The song’s message and vibrancy have remained intact for more than 50 years after its release. In 2020, he reappeared as a rallying cry for the Black Lives Matter movement following the police murder of George Floyd in Minneapolis.

“I am deeply proud,” said Ellis last year, “to have played a role in creating a song that inspires young people today.”

Alfred James Rogers was born April 21, 1941 in Florida. When his mother remarried a few years later, he took his stepfather’s last name and moved with the family to Lubbock, Texas. He acquired the nickname Pee Wee when he was a child.

Her stepfather, a cook and music promoter, was stabbed to death in a Lubbock dance hall in 1955, apparently for dancing too close to a white woman. Ellis said the nearest hospital would not treat his injuries because he was black. “He was left to die on a stretcher in a hallway,” Ellis said The independent Last year.

He then moved with his mother and two sisters to Rochester, New York. In his teens, Ellis was drawn to jazz, often playing the saxophone with future bugle and trumpet star Chuck Mangione, and with Ron Carter, a bassist who later became a mainstay of the Miles Davis Quintet.

While in New York to have his instrument repaired in 1957, Ellis told the Rochester Democrat & Chronicle in 2011, “I saw a guy walking towards me with a saxophone. It turned out to be Sonny Rollins, ”a big jazz star. Ellis asked if he could take classes and, to his surprise, Rollins agreed.

“I guess he saw the desperation in my eyes and the sincerity,” Ellis said. He went to New York every week to meet Rollins. He also studied at the Manhattan School of Music before moving to Florida, where Brown saw him lead a band at a club.

“The reason I decided to join James Brown’s band was that I wanted to be able to afford to play jazz,” Ellis said.

He left Brown’s band in 1969. An instrumental tune he wrote that year, “The Chicken,” became a favorite of jazz fusion musicians and was popularized by electric bass legend Jaco Pastorius. .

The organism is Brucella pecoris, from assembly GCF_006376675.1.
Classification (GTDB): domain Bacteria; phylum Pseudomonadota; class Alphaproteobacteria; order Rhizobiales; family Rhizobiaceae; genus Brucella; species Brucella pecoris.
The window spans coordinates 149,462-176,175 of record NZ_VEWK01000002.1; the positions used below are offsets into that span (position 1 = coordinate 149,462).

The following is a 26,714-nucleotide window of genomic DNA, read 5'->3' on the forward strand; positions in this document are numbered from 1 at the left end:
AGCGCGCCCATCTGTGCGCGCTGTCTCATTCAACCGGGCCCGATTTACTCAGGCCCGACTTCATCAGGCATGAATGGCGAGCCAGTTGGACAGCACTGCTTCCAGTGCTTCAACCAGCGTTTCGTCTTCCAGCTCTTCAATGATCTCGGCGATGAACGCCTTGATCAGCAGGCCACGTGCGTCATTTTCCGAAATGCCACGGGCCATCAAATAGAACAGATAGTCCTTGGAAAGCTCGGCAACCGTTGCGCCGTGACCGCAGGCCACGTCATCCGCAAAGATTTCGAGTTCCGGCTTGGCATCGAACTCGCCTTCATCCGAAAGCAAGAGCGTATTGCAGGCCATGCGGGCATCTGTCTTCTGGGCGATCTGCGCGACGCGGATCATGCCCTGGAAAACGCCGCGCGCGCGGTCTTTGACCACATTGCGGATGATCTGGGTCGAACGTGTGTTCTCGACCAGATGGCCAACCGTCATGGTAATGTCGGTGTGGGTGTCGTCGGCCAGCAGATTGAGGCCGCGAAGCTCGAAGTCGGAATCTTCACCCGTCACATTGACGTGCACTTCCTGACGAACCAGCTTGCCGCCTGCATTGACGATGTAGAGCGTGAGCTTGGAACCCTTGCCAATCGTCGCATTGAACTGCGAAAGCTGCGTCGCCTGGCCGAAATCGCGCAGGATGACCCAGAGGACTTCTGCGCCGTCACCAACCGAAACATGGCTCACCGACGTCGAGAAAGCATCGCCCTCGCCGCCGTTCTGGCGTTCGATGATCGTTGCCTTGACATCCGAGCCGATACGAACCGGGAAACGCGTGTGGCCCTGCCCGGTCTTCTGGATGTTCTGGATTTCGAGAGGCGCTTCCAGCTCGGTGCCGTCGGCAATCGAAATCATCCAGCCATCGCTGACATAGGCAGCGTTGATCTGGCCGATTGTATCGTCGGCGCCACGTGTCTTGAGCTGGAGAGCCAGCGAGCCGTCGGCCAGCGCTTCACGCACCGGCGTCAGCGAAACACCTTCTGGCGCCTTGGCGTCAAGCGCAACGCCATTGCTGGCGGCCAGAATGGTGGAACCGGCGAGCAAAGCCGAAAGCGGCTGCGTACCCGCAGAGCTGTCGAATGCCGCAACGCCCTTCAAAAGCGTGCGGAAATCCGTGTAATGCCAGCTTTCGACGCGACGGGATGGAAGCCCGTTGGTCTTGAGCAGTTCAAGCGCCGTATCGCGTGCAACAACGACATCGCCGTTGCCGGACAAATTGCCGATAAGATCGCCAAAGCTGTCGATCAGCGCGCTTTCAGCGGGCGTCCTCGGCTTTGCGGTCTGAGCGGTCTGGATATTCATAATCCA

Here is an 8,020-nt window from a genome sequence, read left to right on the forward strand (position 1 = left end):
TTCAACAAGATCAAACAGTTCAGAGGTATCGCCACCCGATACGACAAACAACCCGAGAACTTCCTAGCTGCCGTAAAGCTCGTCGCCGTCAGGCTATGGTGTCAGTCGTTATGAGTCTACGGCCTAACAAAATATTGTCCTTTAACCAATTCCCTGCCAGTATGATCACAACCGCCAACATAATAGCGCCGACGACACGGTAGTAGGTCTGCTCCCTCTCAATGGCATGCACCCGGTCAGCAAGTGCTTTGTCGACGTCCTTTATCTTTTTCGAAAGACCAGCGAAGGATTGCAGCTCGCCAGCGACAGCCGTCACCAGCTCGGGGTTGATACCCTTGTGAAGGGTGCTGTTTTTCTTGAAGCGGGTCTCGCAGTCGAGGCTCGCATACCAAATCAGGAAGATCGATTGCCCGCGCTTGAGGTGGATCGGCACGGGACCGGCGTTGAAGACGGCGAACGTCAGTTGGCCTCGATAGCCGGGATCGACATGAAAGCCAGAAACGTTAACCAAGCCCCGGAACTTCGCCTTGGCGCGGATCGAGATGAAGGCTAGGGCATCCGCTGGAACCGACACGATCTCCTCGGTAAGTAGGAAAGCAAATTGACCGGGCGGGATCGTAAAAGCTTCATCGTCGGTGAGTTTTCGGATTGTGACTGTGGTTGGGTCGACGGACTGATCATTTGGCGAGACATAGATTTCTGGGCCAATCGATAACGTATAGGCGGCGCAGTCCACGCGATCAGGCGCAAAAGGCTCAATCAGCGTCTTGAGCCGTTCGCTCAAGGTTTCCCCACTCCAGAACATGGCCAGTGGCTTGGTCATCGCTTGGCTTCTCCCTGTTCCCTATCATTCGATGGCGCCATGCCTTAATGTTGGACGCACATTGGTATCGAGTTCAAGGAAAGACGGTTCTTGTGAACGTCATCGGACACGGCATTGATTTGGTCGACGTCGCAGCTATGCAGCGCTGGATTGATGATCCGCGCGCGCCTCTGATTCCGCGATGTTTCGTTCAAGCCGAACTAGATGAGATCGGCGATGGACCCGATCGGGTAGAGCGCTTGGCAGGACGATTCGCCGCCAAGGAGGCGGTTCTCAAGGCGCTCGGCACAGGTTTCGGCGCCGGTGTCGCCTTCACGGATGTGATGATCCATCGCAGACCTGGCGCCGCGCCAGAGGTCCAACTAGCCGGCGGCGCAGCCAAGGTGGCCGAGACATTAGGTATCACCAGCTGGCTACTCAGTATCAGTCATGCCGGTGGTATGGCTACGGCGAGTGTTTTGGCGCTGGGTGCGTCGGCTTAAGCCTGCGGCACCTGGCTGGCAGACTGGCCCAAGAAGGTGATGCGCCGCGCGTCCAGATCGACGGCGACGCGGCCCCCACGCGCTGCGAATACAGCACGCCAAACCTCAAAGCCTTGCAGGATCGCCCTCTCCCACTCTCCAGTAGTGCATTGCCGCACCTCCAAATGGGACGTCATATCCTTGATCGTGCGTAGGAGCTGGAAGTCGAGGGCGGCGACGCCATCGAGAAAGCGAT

During the 1970s, Ellis founded a jazz-funk group called Gotham and helped produce albums for George Benson, Hank Crawford, and Esther Phillips, among others. He then moved to northern California, where he formed a band with saxophonist Dave Liebman.

In 1979, North Irish rock star Van Morrison invited Ellis to help him with the musical arrangements for his album. In music. Ellis was Morrison’s musical director for six years, then for another four years in the 1990s.

From the 1980s, Ellis reunited with two former comrades of the group Brown, alto saxophonist Maceo Parker and trombonist Fred Wesley, and went on tour as JB Horns.

“Your layman might not know it, but it’s hard to say how important and meaningful they have been to every generation of musicians who have followed them,” said jazz bassist Christian McBride. The New York Times in 2011. “Every time you hear a funky remote brass section, you know you’re listening to something that comes straight from the legacy of Maceo, Fred and Pee Wee, with James Brown.”

From 2008 to 2011, Ellis organized “Still Black, Still Proud: An African Tribute to James Brown”, a touring group of American and African musicians.

He continued to perform at UK clubs and festivals until two weeks before his death. He was married, but the full list of survivors could not be confirmed.

“We had so much fun,” Ellis said of his years with Brown, “we were almost ashamed to take the money for it. But I got over it!”

Pee Wee Ellis, saxophonist, born April 21, 1941, died September 23, 2021

© The Washington Post